One way for growers to try cover crops beneath their vines is simply to stop trying to maintain bare ground and allow the weeds or “native vegetation” to come up on their own. <b>(Courtesy of Ming-Yi Chou)</b>

One way for growers to try cover crops beneath their vines is simply to stop trying to maintain bare ground and allow the weeds or “native vegetation” to come up on their own. (Courtesy of Ming-Yi Chou)

Conventional wisdom is to maintain bare ground directly beneath vines in vineyards to prevent weeds from competing with the vines for nutrients and water.

In the cool, humid conditions of the Northeast and much of the Midwest, that conventional wisdom may not be all that smart.

According to a new series of studies, cover crops are not only good for the grapes, but are also better for the environment.

Justine Vanden Heuvel

Justine Vanden Heuvel

“There really is no downside to using cover crops,” says Justine Vanden Heuvel, an associate professor at Cornell University’s School of Integrative Plant Science who led the studies.

The studies were published in 2016 in the journals HortTechnology, the American Journal of Enology and Viticulture and HortScience.

The appeal of bare ground has its origins in Concord vineyards.

For this juice grape variety, Northeast growers do everything they can to encourage large vines with high yields, she said.

That includes using herbicides to keep the underlying soil plant-free to reduce competition for water and nutrients.

While that may make sense for Concords, it doesn’t for vinifera, Vanden Heuvel said. “With mature vinifera vineyards, we don’t want that kind of vigor,” she said. “Instead, we want lower quantities of high-quality wine grapes.”

In other words, by maintaining bare ground, growers are often promoting shoot and leaf growth that they don’t want in vinifera. “The bare-ground approach is a historical legacy. That’s all,” she remarked. “There are no research studies that suggest that we really should be doing this in mature vinifera vineyards.”

Vanden Heuvel and her research group conducted a number of experiments over the past four years to test the effect of different cover crops on grapes previously grown with bare ground under the vines.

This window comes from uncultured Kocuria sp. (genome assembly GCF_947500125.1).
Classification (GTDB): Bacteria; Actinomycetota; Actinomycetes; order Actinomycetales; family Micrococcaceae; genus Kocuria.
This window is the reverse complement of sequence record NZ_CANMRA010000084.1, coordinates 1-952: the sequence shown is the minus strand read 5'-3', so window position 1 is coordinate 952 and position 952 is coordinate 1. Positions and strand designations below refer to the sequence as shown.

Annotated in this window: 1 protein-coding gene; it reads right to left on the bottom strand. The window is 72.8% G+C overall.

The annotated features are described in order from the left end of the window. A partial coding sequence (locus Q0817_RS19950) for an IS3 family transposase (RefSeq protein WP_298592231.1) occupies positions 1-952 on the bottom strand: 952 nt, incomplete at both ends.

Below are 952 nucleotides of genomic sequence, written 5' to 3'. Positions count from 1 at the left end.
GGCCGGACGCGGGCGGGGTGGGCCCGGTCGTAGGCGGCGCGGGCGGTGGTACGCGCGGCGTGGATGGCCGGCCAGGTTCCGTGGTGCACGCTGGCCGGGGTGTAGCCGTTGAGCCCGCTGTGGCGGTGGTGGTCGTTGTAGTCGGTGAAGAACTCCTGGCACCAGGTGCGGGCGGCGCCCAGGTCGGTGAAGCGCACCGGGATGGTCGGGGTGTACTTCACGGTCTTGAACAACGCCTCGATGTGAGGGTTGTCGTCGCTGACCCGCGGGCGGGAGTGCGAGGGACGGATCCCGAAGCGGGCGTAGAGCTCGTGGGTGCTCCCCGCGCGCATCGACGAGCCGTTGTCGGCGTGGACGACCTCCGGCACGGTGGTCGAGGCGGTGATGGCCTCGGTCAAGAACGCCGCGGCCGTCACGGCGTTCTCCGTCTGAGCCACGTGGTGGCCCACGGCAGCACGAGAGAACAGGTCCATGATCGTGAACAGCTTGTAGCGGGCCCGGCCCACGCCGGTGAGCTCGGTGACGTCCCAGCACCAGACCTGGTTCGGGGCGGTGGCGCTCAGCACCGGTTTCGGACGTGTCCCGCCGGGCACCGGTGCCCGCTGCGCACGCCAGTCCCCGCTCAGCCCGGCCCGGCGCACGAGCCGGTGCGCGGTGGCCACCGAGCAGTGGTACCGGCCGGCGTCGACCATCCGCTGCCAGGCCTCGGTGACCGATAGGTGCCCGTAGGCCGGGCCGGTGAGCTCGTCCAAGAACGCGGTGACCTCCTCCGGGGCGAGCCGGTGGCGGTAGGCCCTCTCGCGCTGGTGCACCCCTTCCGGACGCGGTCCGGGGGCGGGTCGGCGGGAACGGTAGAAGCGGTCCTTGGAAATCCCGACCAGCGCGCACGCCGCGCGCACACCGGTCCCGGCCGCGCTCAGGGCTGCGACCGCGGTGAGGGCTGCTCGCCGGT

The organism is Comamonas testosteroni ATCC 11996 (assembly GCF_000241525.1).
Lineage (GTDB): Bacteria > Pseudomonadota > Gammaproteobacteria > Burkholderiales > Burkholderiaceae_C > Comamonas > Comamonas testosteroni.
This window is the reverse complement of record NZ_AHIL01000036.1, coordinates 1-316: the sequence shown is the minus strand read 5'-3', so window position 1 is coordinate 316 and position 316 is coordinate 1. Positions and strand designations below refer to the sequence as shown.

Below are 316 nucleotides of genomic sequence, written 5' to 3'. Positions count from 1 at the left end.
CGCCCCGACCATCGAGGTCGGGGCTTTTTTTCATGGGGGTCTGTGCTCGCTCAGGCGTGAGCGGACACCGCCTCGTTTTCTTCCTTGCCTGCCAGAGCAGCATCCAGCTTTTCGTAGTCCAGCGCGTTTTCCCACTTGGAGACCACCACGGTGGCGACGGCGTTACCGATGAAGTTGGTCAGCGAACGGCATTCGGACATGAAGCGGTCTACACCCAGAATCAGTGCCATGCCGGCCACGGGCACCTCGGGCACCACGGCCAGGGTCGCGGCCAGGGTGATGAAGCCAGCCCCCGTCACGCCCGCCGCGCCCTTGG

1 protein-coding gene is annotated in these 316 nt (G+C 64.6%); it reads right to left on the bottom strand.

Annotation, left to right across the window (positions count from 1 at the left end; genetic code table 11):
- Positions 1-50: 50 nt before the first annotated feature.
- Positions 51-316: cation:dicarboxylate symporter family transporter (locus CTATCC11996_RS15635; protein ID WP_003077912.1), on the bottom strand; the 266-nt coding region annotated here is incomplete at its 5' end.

Specifically, they evaluated buckwheat, annual ryegrass, white clover and “native vegetation.”

She described the latter as a collection of plants that came up on their own once the bare-ground herbicides or cultivation practices were stopped.

As the results came in, the benefits of cover crops were clear. One, the vines and grape production did just fine in the mature plots with cover crops.

In fact, the cover crops drew away some nutrients and water from vinifera, which served to reign in vinifera growth, especially among the younger, productive vines. This resulted in more optimal vine balance, she said.

In addition, the analyses also showed that the costs for seeding and maintaining cover crops were lower than the costs associated with applying herbicides and engaging in cultivation practices to maintain bare ground.

Overall, though, the greatest benefits of cover crops came from their broader impact on the environment, Vanden Heuvel said.

An evaluation of leachate (water that has moved through the soil), revealed that the plots with cover crops contained reduced concentrations of pollutants, including nitrogen as well as the neonicotinoid insecticide imidacloprid, as compared to leachate from bare-soil plots.

Soil erosion was also diminished greatly in plots with cover crops compared to those with bare ground.

“There’s a big environmental cost to open soil through soil erosion and leaching into nearby bodies of water, and this demonstrated that cover crops are a good solution,” she said.

To get started with a cover crop in a vineyard, she suggested that growers simply stop trying to maintain bare ground, allow the weeds to come up on their own, and then monitor the growth to make sure no issues arise.

For example, the cover crop shouldn’t grow up into the fruiting zone where they might contribute to shading or disease, but even if they do get too tall, one sweep with a weed whipper can trim the plants back. Another example is extreme drought.

“In that case, you might want to hit the cover crop with herbicide, so it’s not drawing water from your vines, but even with that extra step, it’s still much easier than maintaining bare ground all season long,” she said.

Vinifera growers really have nothing to lose by giving up bare soil in well established vineyards, Vanden Heuvel contends.

“I highly encourage growers to experiment with cover crops: Try a few rows with some of the different cover-crop cultivars, and see what you think, because our multiple studies show that under-vine cover crops can really make a strong contribution to improving soil health and to reducing management costs.”

Funding for this research came from numerous sources, including grants from the New York State Department of Agriculture and Markets, Specialty Crop Block Grant Program; New York State Department of Agriculture & Markets; Toward Sustainability Foundation; Ronni Lacroute Dean’s Discretionary Fund for Enology and Viticulture at Cornell University; the National Institute of Food and Agriculture, U.S. Department of Agriculture; and the Specialty Crop Research Initiative. •

– by Leslie Mertz